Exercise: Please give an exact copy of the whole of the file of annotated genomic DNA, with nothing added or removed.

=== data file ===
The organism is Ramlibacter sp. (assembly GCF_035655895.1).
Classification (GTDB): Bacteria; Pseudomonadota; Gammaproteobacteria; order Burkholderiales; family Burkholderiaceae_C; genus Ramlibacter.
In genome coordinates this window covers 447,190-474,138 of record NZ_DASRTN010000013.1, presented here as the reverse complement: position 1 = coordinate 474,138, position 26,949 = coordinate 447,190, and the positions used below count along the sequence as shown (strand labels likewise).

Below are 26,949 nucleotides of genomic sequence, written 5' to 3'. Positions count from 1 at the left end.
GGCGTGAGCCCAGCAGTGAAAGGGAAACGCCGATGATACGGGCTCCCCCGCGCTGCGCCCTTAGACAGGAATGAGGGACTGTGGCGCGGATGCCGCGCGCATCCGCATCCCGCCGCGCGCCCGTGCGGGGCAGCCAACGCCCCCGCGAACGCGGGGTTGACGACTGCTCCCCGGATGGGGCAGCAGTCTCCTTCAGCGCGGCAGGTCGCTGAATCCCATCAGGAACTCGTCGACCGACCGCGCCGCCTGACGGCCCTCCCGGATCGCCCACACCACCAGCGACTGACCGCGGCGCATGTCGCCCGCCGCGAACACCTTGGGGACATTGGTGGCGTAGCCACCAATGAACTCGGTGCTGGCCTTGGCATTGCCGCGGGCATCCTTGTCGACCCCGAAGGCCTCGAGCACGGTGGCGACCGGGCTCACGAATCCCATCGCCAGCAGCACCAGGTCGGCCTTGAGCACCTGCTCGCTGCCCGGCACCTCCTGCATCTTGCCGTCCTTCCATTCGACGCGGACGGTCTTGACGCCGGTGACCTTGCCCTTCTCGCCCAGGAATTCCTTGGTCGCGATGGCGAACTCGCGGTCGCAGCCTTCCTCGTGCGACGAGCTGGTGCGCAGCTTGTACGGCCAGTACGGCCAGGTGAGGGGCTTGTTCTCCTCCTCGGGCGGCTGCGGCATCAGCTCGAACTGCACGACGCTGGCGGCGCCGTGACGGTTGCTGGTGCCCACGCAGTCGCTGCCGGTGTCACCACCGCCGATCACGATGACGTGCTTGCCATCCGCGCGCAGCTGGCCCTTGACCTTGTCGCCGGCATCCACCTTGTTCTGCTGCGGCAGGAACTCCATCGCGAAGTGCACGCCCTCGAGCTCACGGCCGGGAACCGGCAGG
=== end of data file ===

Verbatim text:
The organism is Ramlibacter sp. (assembly GCF_035655895.1).
Classification (GTDB): Bacteria; Pseudomonadota; Gammaproteobacteria; order Burkholderiales; family Burkholderiaceae_C; genus Ramlibacter.
In genome coordinates this window covers 447,190-474,138 of record NZ_DASRTN010000013.1, presented here as the reverse complement: position 1 = coordinate 474,138, position 26,949 = coordinate 447,190, and the positions used below count along the sequence as shown (strand labels likewise).

Below are 26,949 nucleotides of genomic sequence, written 5' to 3'. Positions count from 1 at the left end.
GGCGTGAGCCCAGCAGTGAAAGGGAAACGCCGATGATACGGGCTCCCCCGCGCTGCGCCCTTAGACAGGAATGAGGGACTGTGGCGCGGATGCCGCGCGCATCCGCATCCCGCCGCGCGCCCGTGCGGGGCAGCCAACGCCCCCGCGAACGCGGGGTTGACGACTGCTCCCCGGATGGGGCAGCAGTCTCCTTCAGCGCGGCAGGTCGCTGAATCCCATCAGGAACTCGTCGACCGACCGCGCCGCCTGACGGCCCTCCCGGATCGCCCACACCACCAGCGACTGACCGCGGCGCATGTCGCCCGCCGCGAACACCTTGGGGACATTGGTGGCGTAGCCACCAATGAACTCGGTGCTGGCCTTGGCATTGCCGCGGGCATCCTTGTCGACCCCGAAGGCCTCGAGCACGGTGGCGACCGGGCTCACGAATCCCATCGCCAGCAGCACCAGGTCGGCCTTGAGCACCTGCTCGCTGCCCGGCACCTCCTGCATCTTGCCGTCCTTCCATTCGACGCGGACGGTCTTGACGCCGGTGACCTTGCCCTTCTCGCCCAGGAATTCCTTGGTCGCGATGGCGAACTCGCGGTCGCAGCCTTCCTCGTGCGACGAGCTGGTGCGCAGCTTGTACGGCCAGTACGGCCAGGTGAGGGGCTTGTTCTCCTCCTCGGGCGGCTGCGGCATCAGCTCGAACTGCACGACGCTGGCGGCGCCGTGACGGTTGCTGGTGCCCACGCAGTCGCTGCCGGTGTCACCACCGCCGATCACGATGACGTGCTTGCCATCCGCGCGCAGCTGGCCCTTGACCTTGTCGCCGGCATCCACCTTGTTCTGCTGCGGCAGGAACTCCATCGCGAAGTGCACGCCCTCGAGCTCACGGCCGGGAACCGGCAGG